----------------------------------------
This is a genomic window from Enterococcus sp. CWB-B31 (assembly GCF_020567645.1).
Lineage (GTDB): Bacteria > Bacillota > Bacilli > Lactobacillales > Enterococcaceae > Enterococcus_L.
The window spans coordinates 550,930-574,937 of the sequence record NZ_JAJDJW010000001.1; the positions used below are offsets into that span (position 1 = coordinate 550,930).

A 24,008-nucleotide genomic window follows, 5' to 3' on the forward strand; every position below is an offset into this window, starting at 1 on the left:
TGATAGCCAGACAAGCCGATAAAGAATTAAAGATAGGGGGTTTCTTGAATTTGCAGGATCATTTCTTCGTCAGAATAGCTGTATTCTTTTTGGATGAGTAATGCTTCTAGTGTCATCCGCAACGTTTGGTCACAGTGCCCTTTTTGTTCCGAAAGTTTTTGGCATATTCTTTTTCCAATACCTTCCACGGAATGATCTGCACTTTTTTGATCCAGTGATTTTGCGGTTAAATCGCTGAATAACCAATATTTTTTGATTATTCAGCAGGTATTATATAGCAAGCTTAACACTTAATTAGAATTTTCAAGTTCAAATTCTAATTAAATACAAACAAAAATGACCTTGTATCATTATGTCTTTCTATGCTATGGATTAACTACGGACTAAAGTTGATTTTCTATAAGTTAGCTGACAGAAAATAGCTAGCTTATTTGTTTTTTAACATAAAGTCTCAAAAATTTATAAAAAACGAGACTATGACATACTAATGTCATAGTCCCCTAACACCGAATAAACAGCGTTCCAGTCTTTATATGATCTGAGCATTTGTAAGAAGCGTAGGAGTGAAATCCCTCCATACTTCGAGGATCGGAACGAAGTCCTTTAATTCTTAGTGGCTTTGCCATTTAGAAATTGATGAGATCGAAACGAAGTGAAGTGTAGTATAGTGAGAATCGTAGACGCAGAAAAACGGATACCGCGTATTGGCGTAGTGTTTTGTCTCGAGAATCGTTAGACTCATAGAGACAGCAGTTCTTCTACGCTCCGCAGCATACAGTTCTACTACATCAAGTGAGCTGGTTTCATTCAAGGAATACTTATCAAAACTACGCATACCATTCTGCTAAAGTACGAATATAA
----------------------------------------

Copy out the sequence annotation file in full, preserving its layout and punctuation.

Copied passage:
This is a genomic window from Enterococcus sp. CWB-B31 (assembly GCF_020567645.1).
Lineage (GTDB): Bacteria > Bacillota > Bacilli > Lactobacillales > Enterococcaceae > Enterococcus_L.
The window spans coordinates 550,930-574,937 of the sequence record NZ_JAJDJW010000001.1; the positions used below are offsets into that span (position 1 = coordinate 550,930).

A 24,008-nucleotide genomic window follows, 5' to 3' on the forward strand; every position below is an offset into this window, starting at 1 on the left:
TGATAGCCAGACAAGCCGATAAAGAATTAAAGATAGGGGGTTTCTTGAATTTGCAGGATCATTTCTTCGTCAGAATAGCTGTATTCTTTTTGGATGAGTAATGCTTCTAGTGTCATCCGCAACGTTTGGTCACAGTGCCCTTTTTGTTCCGAAAGTTTTTGGCATATTCTTTTTCCAATACCTTCCACGGAATGATCTGCACTTTTTTGATCCAGTGATTTTGCGGTTAAATCGCTGAATAACCAATATTTTTTGATTATTCAGCAGGTATTATATAGCAAGCTTAACACTTAATTAGAATTTTCAAGTTCAAATTCTAATTAAATACAAACAAAAATGACCTTGTATCATTATGTCTTTCTATGCTATGGATTAACTACGGACTAAAGTTGATTTTCTATAAGTTAGCTGACAGAAAATAGCTAGCTTATTTGTTTTTTAACATAAAGTCTCAAAAATTTATAAAAAACGAGACTATGACATACTAATGTCATAGTCCCCTAACACCGAATAAACAGCGTTCCAGTCTTTATATGATCTGAGCATTTGTAAGAAGCGTAGGAGTGAAATCCCTCCATACTTCGAGGATCGGAACGAAGTCCTTTAATTCTTAGTGGCTTTGCCATTTAGAAATTGATGAGATCGAAACGAAGTGAAGTGTAGTATAGTGAGAATCGTAGACGCAGAAAAACGGATACCGCGTATTGGCGTAGTGTTTTGTCTCGAGAATCGTTAGACTCATAGAGACAGCAGTTCTTCTACGCTCCGCAGCATACAGTTCTACTACATCAAGTGAGCTGGTTTCATTCAAGGAATACTTATCAAAACTACGCATACCATTCTGCTAAAGTACGAATATAA